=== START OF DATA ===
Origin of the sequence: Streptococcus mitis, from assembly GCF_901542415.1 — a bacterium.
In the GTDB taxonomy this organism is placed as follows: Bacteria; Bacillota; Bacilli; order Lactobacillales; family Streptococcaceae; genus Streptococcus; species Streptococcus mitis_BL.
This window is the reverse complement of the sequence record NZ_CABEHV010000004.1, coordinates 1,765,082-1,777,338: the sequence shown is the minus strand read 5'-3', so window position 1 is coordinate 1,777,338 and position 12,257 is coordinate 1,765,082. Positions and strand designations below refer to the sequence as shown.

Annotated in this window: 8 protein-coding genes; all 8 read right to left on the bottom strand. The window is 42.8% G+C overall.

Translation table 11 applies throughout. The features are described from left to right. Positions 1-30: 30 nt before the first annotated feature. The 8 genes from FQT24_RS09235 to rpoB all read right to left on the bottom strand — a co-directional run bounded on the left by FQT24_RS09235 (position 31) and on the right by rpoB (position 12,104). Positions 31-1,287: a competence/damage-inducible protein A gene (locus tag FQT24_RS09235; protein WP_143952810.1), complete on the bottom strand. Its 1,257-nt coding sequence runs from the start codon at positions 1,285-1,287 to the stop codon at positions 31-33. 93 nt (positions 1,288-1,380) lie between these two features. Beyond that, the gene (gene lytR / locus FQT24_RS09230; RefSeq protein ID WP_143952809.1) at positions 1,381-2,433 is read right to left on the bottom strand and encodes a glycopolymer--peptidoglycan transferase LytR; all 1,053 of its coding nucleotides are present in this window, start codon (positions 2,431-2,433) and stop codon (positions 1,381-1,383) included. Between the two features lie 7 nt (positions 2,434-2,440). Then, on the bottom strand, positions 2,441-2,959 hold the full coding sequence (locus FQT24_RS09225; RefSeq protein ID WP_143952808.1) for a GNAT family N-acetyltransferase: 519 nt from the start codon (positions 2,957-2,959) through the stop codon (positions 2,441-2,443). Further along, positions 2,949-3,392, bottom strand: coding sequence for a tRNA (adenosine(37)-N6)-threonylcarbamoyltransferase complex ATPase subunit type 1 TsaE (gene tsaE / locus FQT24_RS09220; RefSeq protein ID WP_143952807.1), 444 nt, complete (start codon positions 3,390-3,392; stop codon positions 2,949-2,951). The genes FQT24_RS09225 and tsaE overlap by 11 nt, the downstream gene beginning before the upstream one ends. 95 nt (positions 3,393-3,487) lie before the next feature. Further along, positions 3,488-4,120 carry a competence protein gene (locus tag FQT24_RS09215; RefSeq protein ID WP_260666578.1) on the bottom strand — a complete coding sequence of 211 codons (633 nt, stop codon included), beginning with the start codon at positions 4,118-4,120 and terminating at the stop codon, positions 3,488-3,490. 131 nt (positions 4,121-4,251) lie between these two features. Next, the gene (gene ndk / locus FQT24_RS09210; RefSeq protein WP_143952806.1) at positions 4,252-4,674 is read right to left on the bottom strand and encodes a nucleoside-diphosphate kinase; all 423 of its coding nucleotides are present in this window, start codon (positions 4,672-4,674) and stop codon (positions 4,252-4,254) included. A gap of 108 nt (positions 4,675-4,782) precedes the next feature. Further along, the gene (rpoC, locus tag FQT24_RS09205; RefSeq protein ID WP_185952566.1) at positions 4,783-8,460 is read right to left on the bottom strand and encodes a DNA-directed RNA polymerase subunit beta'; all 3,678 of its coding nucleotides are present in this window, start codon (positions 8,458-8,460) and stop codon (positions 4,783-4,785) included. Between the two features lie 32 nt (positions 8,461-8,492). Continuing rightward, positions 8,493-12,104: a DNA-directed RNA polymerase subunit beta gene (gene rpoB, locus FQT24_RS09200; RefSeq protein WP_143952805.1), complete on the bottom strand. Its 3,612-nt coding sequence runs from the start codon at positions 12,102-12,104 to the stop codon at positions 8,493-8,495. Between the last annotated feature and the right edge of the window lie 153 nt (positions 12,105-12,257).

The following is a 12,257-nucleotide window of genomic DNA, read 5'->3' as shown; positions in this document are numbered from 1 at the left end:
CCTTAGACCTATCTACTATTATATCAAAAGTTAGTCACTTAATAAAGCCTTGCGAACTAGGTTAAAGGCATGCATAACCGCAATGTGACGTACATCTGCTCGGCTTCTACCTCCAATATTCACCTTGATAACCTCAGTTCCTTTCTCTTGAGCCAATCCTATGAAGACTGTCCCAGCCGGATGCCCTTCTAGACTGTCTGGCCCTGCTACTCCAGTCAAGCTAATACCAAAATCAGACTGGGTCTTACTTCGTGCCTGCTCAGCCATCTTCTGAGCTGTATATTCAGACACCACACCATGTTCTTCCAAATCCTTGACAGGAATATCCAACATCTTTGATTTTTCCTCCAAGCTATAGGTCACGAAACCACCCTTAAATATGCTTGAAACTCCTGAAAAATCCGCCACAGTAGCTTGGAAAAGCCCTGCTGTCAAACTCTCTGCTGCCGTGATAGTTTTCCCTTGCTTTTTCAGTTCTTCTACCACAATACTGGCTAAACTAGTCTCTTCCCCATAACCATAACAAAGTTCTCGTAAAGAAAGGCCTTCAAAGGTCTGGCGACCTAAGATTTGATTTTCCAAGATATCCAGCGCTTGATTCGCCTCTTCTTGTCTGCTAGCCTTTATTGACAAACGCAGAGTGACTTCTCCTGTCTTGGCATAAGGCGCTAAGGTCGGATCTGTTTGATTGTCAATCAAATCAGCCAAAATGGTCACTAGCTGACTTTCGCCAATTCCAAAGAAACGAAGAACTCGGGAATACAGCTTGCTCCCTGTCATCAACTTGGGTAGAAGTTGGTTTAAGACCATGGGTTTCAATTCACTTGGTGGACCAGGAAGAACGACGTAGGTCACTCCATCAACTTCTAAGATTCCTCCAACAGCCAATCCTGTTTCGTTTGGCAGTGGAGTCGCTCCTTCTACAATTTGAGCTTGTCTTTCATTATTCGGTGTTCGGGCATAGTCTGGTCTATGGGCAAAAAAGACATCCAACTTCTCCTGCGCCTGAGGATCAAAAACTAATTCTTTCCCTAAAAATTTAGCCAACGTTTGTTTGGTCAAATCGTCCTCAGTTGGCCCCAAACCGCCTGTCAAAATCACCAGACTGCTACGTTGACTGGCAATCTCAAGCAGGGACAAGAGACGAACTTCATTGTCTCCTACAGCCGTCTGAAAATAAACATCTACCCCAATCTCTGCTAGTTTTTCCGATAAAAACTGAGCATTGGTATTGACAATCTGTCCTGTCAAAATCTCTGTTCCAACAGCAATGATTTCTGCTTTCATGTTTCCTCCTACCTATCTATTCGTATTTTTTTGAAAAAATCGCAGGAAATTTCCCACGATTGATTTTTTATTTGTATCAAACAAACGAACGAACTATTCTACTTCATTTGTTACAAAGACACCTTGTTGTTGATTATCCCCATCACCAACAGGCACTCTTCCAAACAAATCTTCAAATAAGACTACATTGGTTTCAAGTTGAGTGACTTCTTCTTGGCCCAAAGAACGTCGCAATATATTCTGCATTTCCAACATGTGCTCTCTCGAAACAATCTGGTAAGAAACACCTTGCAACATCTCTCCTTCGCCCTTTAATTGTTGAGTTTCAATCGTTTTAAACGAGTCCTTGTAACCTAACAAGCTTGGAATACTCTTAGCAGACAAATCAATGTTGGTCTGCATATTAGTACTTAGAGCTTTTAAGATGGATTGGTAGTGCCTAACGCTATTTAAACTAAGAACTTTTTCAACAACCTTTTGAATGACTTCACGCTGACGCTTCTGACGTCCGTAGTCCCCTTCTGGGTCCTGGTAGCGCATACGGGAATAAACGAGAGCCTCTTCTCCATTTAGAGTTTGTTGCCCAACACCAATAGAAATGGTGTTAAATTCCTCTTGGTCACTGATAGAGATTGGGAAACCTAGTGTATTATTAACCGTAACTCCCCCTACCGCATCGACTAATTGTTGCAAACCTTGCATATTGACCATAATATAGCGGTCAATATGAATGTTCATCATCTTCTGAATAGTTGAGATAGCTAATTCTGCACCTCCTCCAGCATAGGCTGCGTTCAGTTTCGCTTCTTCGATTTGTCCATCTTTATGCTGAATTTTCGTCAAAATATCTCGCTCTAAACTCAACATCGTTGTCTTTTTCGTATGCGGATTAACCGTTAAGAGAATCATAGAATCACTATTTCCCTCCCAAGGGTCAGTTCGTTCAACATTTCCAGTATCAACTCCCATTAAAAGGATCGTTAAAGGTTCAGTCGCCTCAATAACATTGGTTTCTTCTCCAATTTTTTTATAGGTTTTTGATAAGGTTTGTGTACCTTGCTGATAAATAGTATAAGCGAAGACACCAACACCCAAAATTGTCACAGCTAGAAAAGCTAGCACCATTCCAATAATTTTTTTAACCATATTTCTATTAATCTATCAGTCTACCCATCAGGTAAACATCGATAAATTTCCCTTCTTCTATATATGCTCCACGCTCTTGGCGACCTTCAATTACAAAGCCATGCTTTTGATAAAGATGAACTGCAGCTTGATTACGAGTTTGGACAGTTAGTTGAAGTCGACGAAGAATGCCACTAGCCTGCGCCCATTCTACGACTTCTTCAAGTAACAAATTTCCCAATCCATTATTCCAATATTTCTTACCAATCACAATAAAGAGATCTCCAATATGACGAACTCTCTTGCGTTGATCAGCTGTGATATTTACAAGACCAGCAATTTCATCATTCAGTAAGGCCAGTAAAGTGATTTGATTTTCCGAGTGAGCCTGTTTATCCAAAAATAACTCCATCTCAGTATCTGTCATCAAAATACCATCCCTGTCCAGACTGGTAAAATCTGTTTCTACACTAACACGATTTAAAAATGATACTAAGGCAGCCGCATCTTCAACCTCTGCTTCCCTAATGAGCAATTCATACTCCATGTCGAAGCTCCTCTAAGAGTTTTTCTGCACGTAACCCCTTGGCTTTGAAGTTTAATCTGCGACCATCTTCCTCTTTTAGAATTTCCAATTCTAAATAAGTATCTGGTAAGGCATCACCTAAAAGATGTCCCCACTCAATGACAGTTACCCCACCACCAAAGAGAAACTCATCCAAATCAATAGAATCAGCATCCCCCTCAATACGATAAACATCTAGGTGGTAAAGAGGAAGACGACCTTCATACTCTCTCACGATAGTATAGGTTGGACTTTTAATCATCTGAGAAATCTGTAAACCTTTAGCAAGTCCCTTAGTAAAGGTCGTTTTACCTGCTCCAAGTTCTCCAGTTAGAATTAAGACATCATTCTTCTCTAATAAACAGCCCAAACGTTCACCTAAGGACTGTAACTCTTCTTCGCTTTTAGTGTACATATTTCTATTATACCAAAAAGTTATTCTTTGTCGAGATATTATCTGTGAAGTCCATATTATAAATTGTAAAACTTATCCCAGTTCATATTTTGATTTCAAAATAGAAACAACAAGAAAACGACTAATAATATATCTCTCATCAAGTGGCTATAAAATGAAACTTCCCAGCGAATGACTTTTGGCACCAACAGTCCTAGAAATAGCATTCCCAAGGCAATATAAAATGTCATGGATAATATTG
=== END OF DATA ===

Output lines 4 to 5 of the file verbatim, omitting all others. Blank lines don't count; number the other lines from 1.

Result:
Annotated in this window: 8 protein-coding genes; all 8 read right to left on the bottom strand. The window is 42.8% G+C overall.

Translation table 11 applies throughout. The features are described from left to right. Positions 1-30: 30 nt before the first annotated feature. The 8 genes from FQT24_RS09235 to rpoB all read right to left on the bottom strand — a co-directional run bounded on the left by FQT24_RS09235 (position 31) and on the right by rpoB (position 12,104). Positions 31-1,287: a competence/damage-inducible protein A gene (locus tag FQT24_RS09235; protein WP_143952810.1), complete on the bottom strand. Its 1,257-nt coding sequence runs from the start codon at positions 1,285-1,287 to the stop codon at positions 31-33. 93 nt (positions 1,288-1,380) lie between these two features. Beyond that, the gene (gene lytR / locus FQT24_RS09230; RefSeq protein ID WP_143952809.1) at positions 1,381-2,433 is read right to left on the bottom strand and encodes a glycopolymer--peptidoglycan transferase LytR; all 1,053 of its coding nucleotides are present in this window, start codon (positions 2,431-2,433) and stop codon (positions 1,381-1,383) included. Between the two features lie 7 nt (positions 2,434-2,440). Then, on the bottom strand, positions 2,441-2,959 hold the full coding sequence (locus FQT24_RS09225; RefSeq protein ID WP_143952808.1) for a GNAT family N-acetyltransferase: 519 nt from the start codon (positions 2,957-2,959) through the stop codon (positions 2,441-2,443). Further along, positions 2,949-3,392, bottom strand: coding sequence for a tRNA (adenosine(37)-N6)-threonylcarbamoyltransferase complex ATPase subunit type 1 TsaE (gene tsaE / locus FQT24_RS09220; RefSeq protein ID WP_143952807.1), 444 nt, complete (start codon positions 3,390-3,392; stop codon positions 2,949-2,951). The genes FQT24_RS09225 and tsaE overlap by 11 nt, the downstream gene beginning before the upstream one ends. 95 nt (positions 3,393-3,487) lie before the next feature. Further along, positions 3,488-4,120 carry a competence protein gene (locus tag FQT24_RS09215; RefSeq protein ID WP_260666578.1) on the bottom strand — a complete coding sequence of 211 codons (633 nt, stop codon included), beginning with the start codon at positions 4,118-4,120 and terminating at the stop codon, positions 3,488-3,490. 131 nt (positions 4,121-4,251) lie between these two features. Next, the gene (gene ndk / locus FQT24_RS09210; RefSeq protein WP_143952806.1) at positions 4,252-4,674 is read right to left on the bottom strand and encodes a nucleoside-diphosphate kinase; all 423 of its coding nucleotides are present in this window, start codon (positions 4,672-4,674) and stop codon (positions 4,252-4,254) included. A gap of 108 nt (positions 4,675-4,782) precedes the next feature. Further along, the gene (rpoC, locus tag FQT24_RS09205; RefSeq protein ID WP_185952566.1) at positions 4,783-8,460 is read right to left on the bottom strand and encodes a DNA-directed RNA polymerase subunit beta'; all 3,678 of its coding nucleotides are present in this window, start codon (positions 8,458-8,460) and stop codon (positions 4,783-4,785) included. Between the two features lie 32 nt (positions 8,461-8,492). Continuing rightward, positions 8,493-12,104: a DNA-directed RNA polymerase subunit beta gene (gene rpoB, locus FQT24_RS09200; RefSeq protein WP_143952805.1), complete on the bottom strand. Its 3,612-nt coding sequence runs from the start codon at positions 12,102-12,104 to the stop codon at positions 8,493-8,495. Between the last annotated feature and the right edge of the window lie 153 nt (positions 12,105-12,257).